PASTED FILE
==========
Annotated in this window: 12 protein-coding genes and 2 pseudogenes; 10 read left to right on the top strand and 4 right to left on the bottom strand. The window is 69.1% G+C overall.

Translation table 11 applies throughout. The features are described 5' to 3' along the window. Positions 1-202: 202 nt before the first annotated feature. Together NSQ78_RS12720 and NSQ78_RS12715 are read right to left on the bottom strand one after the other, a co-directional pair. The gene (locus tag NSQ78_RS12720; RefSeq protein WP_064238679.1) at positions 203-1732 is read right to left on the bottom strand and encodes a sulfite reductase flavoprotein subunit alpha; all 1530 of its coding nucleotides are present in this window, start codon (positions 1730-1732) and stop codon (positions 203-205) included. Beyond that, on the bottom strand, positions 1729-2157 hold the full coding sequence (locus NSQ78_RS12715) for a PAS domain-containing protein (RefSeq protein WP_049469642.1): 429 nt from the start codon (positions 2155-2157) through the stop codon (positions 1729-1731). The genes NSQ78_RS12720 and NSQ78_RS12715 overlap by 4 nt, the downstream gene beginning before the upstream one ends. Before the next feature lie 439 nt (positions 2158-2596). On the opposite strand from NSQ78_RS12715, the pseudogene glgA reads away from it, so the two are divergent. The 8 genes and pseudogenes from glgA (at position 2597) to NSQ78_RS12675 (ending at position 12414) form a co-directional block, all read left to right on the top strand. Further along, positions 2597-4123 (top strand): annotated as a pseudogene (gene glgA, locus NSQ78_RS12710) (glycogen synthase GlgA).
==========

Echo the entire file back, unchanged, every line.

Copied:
Annotated in this window: 12 protein-coding genes and 2 pseudogenes; 10 read left to right on the top strand and 4 right to left on the bottom strand. The window is 69.1% G+C overall.

Translation table 11 applies throughout. The features are described 5' to 3' along the window. Positions 1-202: 202 nt before the first annotated feature. Together NSQ78_RS12720 and NSQ78_RS12715 are read right to left on the bottom strand one after the other, a co-directional pair. The gene (locus tag NSQ78_RS12720; RefSeq protein WP_064238679.1) at positions 203-1732 is read right to left on the bottom strand and encodes a sulfite reductase flavoprotein subunit alpha; all 1530 of its coding nucleotides are present in this window, start codon (positions 1730-1732) and stop codon (positions 203-205) included. Beyond that, on the bottom strand, positions 1729-2157 hold the full coding sequence (locus NSQ78_RS12715) for a PAS domain-containing protein (RefSeq protein WP_049469642.1): 429 nt from the start codon (positions 2155-2157) through the stop codon (positions 1729-1731). The genes NSQ78_RS12720 and NSQ78_RS12715 overlap by 4 nt, the downstream gene beginning before the upstream one ends. Before the next feature lie 439 nt (positions 2158-2596). On the opposite strand from NSQ78_RS12715, the pseudogene glgA reads away from it, so the two are divergent. The 8 genes and pseudogenes from glgA (at position 2597) to NSQ78_RS12675 (ending at position 12414) form a co-directional block, all read left to right on the top strand. Further along, positions 2597-4123 (top strand): annotated as a pseudogene (gene glgA, locus NSQ78_RS12710) (glycogen synthase GlgA).